(The Jets have not had a winning season since 2015 so the question I have for you is this: did they make a mistake in letting you go?) – “Well, we had a losing season in 2016 when I was there, so that one ended the way it did for a reason. But 2015 was a fun year.” 

Wednesday, October 14, 2020 

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K Jason Sanders 

(Congratulations on being named player of the week. What does that mean to you, and how important is it for you to be able to contribute the way that you have so far this year?) – “I’m off to a good start so for me, it’s a matter of how do I treat each kick the same? If that 20-yard field goal that’s happens in the first quarter, it’s the same importance as the fourth quarter kick. That’s the mentality I kind of have to take with each kick. When I go out on the field, I’m treating that 20-yarder the same as that 50-yarder.” 

(I wanted to ask you about what you do, what your job is and what I mean by that is – from my point of view on the outside looking in, it seems like so often kickers are totally overlooked until they screw up. What do you see? How do you describe your job and how it’s looked upon?) – “That’s the down part of the job is when you miss the kick, everybody wants to point fingers; but when you’re making kicks, it’s ‘he’s doing his job.’ You want to be able to do your job. Whether it’s five kicks or two kicks, you want to walk off that field 100 percent.”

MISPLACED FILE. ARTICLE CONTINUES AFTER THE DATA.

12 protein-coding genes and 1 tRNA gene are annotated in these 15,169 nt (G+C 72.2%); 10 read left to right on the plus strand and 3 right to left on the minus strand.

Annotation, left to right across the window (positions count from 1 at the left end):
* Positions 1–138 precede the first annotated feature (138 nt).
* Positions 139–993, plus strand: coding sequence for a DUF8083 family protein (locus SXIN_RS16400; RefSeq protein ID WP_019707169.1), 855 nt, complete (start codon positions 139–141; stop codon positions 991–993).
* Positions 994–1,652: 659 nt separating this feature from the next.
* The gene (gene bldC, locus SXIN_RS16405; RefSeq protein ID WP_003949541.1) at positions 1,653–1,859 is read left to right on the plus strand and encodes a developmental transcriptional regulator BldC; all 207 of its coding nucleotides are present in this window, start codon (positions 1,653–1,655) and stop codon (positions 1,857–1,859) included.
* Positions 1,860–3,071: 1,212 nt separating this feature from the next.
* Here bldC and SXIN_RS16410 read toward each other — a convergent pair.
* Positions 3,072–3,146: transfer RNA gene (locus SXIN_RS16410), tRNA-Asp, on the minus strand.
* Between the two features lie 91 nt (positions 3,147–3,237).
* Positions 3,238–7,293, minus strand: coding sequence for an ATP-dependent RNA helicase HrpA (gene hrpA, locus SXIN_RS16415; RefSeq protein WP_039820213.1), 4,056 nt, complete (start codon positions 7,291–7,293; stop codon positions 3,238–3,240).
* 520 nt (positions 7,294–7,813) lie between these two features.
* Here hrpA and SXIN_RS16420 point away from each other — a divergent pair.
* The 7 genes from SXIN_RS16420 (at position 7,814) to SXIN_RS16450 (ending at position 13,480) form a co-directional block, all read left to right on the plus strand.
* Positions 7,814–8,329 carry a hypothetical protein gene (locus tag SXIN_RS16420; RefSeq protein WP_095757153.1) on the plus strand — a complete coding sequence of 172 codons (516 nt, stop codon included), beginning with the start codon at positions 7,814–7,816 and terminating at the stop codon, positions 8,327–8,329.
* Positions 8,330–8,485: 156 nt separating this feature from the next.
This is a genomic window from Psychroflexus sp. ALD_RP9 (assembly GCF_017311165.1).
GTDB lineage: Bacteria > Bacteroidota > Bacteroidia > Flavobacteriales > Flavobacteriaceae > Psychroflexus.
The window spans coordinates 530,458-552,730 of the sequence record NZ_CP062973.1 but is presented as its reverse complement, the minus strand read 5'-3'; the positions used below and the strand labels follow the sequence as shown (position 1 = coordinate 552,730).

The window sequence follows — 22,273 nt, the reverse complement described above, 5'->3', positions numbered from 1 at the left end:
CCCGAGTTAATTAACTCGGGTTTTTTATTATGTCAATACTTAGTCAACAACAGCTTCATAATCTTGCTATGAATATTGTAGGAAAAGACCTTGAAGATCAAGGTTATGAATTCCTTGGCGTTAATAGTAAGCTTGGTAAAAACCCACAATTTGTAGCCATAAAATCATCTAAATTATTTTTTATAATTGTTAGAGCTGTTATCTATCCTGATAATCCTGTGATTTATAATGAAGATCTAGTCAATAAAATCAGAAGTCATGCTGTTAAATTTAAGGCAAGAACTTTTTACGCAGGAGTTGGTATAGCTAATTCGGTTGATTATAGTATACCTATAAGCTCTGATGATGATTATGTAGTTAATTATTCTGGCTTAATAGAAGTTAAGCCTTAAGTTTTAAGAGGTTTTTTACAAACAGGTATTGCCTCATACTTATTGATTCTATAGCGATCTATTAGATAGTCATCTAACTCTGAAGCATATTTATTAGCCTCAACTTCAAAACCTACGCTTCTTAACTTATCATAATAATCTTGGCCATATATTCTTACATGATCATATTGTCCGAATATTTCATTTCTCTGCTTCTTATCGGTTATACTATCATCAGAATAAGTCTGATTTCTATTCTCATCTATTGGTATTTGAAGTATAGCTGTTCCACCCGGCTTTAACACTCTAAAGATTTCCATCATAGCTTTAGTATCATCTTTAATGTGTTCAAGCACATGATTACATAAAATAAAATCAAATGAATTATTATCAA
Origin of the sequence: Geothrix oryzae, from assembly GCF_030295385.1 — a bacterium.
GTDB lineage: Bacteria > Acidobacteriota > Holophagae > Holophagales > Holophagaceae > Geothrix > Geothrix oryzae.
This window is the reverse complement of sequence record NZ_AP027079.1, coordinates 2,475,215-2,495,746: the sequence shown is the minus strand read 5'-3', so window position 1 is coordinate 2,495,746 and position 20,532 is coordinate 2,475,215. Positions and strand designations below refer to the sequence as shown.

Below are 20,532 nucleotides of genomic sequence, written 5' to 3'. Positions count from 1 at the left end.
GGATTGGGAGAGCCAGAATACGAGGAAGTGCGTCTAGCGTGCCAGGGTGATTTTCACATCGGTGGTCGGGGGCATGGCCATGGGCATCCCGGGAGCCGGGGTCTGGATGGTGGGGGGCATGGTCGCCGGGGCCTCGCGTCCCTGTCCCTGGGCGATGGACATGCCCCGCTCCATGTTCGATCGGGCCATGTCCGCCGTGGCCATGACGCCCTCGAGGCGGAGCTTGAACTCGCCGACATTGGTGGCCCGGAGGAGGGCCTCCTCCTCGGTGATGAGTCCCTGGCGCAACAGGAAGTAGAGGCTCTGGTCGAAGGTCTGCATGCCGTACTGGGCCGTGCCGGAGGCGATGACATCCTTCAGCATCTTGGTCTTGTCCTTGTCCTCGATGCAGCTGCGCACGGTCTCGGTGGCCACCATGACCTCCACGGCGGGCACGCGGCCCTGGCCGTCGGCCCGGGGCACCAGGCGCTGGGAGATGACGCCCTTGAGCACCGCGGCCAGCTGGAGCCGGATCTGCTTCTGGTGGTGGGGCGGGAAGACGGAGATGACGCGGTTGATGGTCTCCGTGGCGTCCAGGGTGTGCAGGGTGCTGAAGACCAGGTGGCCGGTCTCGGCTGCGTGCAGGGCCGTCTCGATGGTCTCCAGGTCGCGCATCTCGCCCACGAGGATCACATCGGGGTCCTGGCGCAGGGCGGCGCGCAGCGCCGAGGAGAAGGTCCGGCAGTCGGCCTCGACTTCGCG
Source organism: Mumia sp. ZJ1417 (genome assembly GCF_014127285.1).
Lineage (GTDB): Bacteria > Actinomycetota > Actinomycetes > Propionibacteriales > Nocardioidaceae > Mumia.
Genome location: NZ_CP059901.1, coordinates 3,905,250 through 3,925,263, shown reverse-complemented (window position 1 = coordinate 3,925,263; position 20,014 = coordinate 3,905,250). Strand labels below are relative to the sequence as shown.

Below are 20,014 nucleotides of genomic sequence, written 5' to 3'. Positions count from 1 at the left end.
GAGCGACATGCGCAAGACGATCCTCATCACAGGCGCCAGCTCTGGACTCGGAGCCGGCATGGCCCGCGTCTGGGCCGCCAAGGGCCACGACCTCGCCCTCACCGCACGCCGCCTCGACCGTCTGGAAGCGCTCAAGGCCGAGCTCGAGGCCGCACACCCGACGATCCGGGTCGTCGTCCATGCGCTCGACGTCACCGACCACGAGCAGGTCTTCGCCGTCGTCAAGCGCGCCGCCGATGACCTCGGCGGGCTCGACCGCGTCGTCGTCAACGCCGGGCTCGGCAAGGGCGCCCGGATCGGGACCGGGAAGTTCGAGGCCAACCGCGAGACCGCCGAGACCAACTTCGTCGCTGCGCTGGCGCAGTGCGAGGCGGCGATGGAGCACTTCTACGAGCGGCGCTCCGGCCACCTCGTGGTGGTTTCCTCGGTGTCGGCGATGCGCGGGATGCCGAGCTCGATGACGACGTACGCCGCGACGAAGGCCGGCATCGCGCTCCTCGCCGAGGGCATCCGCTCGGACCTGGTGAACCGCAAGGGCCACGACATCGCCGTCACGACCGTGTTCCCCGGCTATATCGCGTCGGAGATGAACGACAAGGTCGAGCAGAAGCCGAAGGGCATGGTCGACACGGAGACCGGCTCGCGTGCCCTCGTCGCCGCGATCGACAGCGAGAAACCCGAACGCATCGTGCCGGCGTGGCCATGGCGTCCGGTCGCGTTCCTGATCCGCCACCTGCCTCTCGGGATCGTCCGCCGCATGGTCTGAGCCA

(You’re first in field goal percentage. You’ve got to be near the top in points. I don’t have that stat in front of me. But they announced today that there will be no Pro Bowl in 2021. Is that just to keep you out?) – “Like I said, every kick to me is going to be the same kick. I don’t want to be able to look at stats and say I should made this one or I should’ve made that one. I just want to be able to go out there and walk out of each stadium 100 percent, whether it’s PATs or field goals.”